‘Team Transitory’ Joined by Citi Strategists in Inflation Debate
(Bloomberg) -- It may be time for investors to start positioning for inflation moves -- but not in the way they think.
The hottest debate in economics this year has been whether rising prices will be sticky or short-lived. And “team transitory” just got a nod of support from Citigroup. While inflation will likely keep climbing in the next few months, the bank’s strategists led by Scott Chronert are urging clients to start positioning for the decline.
Why? Because the bank’s estimates show that the Federal Reserve reducing bond purchases, coupled with a gradual easing of supply-chain bottlenecks, likely means that core inflation for this cycle will peak in February. So, investors should consider reallocating into sectors like consumer and health-care stocks that carry a negative correlation to changes in consumer prices, the Citi strategists wrote in a note titled “The Changing Inflation Narrative.”
They acknowledge that the call is contrary the Street’s focus on current supply-chain snarls that have led to a global shortage of goods and pushed up prices for everything from computer chips to construction equipment. But their view is based on the change they see coming in a few short months.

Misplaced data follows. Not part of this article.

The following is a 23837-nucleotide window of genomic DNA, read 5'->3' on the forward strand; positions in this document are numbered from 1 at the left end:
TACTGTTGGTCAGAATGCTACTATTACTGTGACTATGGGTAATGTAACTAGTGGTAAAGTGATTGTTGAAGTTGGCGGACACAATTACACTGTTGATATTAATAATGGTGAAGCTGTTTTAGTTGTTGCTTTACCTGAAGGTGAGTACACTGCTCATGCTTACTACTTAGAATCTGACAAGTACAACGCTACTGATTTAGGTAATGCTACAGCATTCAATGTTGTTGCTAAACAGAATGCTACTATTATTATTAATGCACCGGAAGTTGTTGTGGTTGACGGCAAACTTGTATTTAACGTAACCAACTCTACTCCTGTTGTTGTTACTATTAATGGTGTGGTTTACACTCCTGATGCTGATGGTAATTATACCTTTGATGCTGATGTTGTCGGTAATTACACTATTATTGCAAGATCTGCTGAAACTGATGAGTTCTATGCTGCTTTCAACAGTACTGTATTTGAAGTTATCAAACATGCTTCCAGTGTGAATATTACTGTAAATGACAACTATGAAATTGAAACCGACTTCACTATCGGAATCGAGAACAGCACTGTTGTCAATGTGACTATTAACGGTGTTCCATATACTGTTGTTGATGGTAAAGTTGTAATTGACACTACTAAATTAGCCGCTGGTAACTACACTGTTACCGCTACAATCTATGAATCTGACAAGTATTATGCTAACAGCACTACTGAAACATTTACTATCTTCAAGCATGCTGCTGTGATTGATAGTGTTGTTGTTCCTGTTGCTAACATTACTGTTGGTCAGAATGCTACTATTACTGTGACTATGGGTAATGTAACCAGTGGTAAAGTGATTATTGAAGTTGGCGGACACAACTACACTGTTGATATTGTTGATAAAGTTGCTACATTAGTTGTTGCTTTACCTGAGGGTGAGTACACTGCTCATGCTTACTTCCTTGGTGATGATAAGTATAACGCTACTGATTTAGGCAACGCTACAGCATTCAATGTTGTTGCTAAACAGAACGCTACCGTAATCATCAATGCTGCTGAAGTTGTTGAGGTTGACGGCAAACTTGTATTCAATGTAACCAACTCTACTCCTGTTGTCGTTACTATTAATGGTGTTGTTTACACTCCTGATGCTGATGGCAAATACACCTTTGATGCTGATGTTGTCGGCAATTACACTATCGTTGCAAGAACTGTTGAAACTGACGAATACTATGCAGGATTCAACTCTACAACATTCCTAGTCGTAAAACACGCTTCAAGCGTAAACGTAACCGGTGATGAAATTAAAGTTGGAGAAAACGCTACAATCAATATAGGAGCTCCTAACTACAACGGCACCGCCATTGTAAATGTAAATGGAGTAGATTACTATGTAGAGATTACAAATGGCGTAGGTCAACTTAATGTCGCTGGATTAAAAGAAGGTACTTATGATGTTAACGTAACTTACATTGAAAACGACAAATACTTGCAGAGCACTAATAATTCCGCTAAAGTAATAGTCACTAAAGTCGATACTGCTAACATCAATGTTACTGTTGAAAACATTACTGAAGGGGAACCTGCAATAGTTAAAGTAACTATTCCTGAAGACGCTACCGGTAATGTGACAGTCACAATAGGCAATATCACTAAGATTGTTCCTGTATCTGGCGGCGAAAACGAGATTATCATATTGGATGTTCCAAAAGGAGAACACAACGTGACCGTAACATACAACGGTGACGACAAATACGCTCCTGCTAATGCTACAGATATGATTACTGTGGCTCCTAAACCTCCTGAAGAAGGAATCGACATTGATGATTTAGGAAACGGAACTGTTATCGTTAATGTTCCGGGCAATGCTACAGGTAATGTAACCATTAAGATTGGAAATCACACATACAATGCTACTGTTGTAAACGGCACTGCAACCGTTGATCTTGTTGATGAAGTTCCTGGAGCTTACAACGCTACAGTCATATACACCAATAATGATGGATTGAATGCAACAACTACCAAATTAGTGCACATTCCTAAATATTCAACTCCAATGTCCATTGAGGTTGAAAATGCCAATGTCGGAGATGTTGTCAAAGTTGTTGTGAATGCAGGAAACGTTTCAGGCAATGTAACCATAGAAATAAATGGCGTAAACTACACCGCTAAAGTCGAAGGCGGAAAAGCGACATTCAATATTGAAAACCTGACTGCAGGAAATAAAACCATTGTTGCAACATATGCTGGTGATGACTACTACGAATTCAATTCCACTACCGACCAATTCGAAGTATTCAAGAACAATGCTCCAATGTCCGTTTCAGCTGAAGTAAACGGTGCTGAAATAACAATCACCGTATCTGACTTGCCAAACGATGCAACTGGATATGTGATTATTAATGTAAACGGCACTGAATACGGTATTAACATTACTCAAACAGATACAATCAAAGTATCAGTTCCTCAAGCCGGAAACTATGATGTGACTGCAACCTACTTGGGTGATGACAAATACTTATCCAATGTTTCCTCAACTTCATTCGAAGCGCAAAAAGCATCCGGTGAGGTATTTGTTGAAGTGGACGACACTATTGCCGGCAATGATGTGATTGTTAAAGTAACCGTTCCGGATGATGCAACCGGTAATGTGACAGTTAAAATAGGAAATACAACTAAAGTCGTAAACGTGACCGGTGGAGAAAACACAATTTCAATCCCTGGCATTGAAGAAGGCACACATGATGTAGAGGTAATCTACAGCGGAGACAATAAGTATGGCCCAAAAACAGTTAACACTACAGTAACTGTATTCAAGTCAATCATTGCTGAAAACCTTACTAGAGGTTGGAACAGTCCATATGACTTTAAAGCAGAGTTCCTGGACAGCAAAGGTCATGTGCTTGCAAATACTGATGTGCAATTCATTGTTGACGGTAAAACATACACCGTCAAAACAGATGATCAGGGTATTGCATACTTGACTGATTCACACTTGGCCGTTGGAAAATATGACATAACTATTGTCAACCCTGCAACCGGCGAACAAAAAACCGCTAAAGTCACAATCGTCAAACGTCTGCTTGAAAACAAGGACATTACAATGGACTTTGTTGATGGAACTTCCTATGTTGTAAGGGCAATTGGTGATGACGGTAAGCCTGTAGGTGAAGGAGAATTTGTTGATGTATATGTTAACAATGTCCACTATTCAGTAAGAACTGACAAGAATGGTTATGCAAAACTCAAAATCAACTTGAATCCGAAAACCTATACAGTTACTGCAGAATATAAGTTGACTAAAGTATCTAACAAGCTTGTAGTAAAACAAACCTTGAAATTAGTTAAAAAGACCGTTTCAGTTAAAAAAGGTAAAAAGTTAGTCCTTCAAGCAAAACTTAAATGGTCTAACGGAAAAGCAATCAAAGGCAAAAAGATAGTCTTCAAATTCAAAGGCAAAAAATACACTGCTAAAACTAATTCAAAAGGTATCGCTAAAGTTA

“We think it is time to rethink positioning related to inflation,” the strategists wrote. “A focus on sectors and industry groups negatively correlated to inflation provides a contrarian opportunity.”
The relationship between inflation and different industry groups is evolving, which makes it difficult to determine which sectors to focus on, the bank’s strategists warn. Historically, the sectors that have have been most negatively correlated to CPI include: consumer-discretionary and staples stocks, health care, information technology and communication services, they wrote.
Fed Chair Jerome Powell last week officially announced the central bank was starting to reduce its bond-buying program and acknowledged that supply constraints have been larger and lasted longer than expected. The immediacy of the taper likely means that inflation risks are now front-and-center in policy makers’ minds, says Anna Wong, chief U.S. economist for Bloomberg Economics.
Read: U.S. REACT: November Fed Taper Start, Hints of 2022 Liftoff (2)
Since the stock market bottom in March 2020, the stocks most highly correlated with inflation have jumped 156%, when adjusting for sector biases, compared with a 100% rally for those that are the least correlated, data compiled by Credit Suisse show.
Citi’s Chronert, who assumed Tobias Levkovich’s role on an interim basis after his death, made his debut forecast in late October, when he estimated that the S&P 500 will rise to 4,900 by the end of next year.
Investors will get a better read of price pressures in the CPI data due Wednesday. Consumer prices are expected to have risen 5.9% last month, the fastest acceleration since 1990, according to a survey of 39 economists. Traders may also get more clarity from this week’s Fed speakers, including Powell, who’s expected to participate in a virtual conference on economics and inclusion on Tuesday.
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